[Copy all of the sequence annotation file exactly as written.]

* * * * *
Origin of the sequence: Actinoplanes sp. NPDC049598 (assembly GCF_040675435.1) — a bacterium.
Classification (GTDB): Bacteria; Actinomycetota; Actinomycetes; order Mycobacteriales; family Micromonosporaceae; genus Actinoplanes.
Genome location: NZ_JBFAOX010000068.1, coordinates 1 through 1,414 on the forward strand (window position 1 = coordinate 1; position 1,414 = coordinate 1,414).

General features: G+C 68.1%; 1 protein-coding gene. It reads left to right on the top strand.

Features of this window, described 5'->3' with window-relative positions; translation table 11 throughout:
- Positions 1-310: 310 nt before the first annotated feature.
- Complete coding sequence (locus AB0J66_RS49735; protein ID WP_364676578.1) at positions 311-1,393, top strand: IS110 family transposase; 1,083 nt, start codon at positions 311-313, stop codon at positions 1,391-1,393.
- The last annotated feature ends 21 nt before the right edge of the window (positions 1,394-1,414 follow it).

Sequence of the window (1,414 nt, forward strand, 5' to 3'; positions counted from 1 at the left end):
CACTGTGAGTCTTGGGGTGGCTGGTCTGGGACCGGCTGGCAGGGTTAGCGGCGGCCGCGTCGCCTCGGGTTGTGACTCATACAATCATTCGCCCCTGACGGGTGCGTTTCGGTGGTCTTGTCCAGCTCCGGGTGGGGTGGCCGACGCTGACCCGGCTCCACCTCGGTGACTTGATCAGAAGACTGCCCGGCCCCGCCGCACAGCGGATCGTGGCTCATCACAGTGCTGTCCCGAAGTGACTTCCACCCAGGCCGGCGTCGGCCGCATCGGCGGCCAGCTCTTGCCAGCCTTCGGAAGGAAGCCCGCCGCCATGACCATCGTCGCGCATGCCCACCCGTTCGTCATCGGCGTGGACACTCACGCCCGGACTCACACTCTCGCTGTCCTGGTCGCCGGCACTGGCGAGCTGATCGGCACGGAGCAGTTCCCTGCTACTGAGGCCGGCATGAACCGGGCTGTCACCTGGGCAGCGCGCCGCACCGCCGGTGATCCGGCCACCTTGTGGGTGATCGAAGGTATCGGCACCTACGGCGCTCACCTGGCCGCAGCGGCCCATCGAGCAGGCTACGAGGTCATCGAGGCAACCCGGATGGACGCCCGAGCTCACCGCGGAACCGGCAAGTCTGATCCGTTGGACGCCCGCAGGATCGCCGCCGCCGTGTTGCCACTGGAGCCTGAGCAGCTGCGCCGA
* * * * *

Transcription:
Origin of the sequence: Actinoplanes sp. NPDC049598 (assembly GCF_040675435.1) — a bacterium.
Classification (GTDB): Bacteria; Actinomycetota; Actinomycetes; order Mycobacteriales; family Micromonosporaceae; genus Actinoplanes.
Genome location: NZ_JBFAOX010000068.1, coordinates 1 through 1,414 on the forward strand (window position 1 = coordinate 1; position 1,414 = coordinate 1,414).

General features: G+C 68.1%; 1 protein-coding gene. It reads left to right on the top strand.

Features of this window, described 5'->3' with window-relative positions; translation table 11 throughout:
- Positions 1-310: 310 nt before the first annotated feature.
- Complete coding sequence (locus AB0J66_RS49735; protein ID WP_364676578.1) at positions 311-1,393, top strand: IS110 family transposase; 1,083 nt, start codon at positions 311-313, stop codon at positions 1,391-1,393.
- The last annotated feature ends 21 nt before the right edge of the window (positions 1,394-1,414 follow it).

Sequence of the window (1,414 nt, forward strand, 5' to 3'; positions counted from 1 at the left end):
CACTGTGAGTCTTGGGGTGGCTGGTCTGGGACCGGCTGGCAGGGTTAGCGGCGGCCGCGTCGCCTCGGGTTGTGACTCATACAATCATTCGCCCCTGACGGGTGCGTTTCGGTGGTCTTGTCCAGCTCCGGGTGGGGTGGCCGACGCTGACCCGGCTCCACCTCGGTGACTTGATCAGAAGACTGCCCGGCCCCGCCGCACAGCGGATCGTGGCTCATCACAGTGCTGTCCCGAAGTGACTTCCACCCAGGCCGGCGTCGGCCGCATCGGCGGCCAGCTCTTGCCAGCCTTCGGAAGGAAGCCCGCCGCCATGACCATCGTCGCGCATGCCCACCCGTTCGTCATCGGCGTGGACACTCACGCCCGGACTCACACTCTCGCTGTCCTGGTCGCCGGCACTGGCGAGCTGATCGGCACGGAGCAGTTCCCTGCTACTGAGGCCGGCATGAACCGGGCTGTCACCTGGGCAGCGCGCCGCACCGCCGGTGATCCGGCCACCTTGTGGGTGATCGAAGGTATCGGCACCTACGGCGCTCACCTGGCCGCAGCGGCCCATCGAGCAGGCTACGAGGTCATCGAGGCAACCCGGATGGACGCCCGAGCTCACCGCGGAACCGGCAAGTCTGATCCGTTGGACGCCCGCAGGATCGCCGCCGCCGTGTTGCCACTGGAGCCTGAGCAGCTGCGCCGA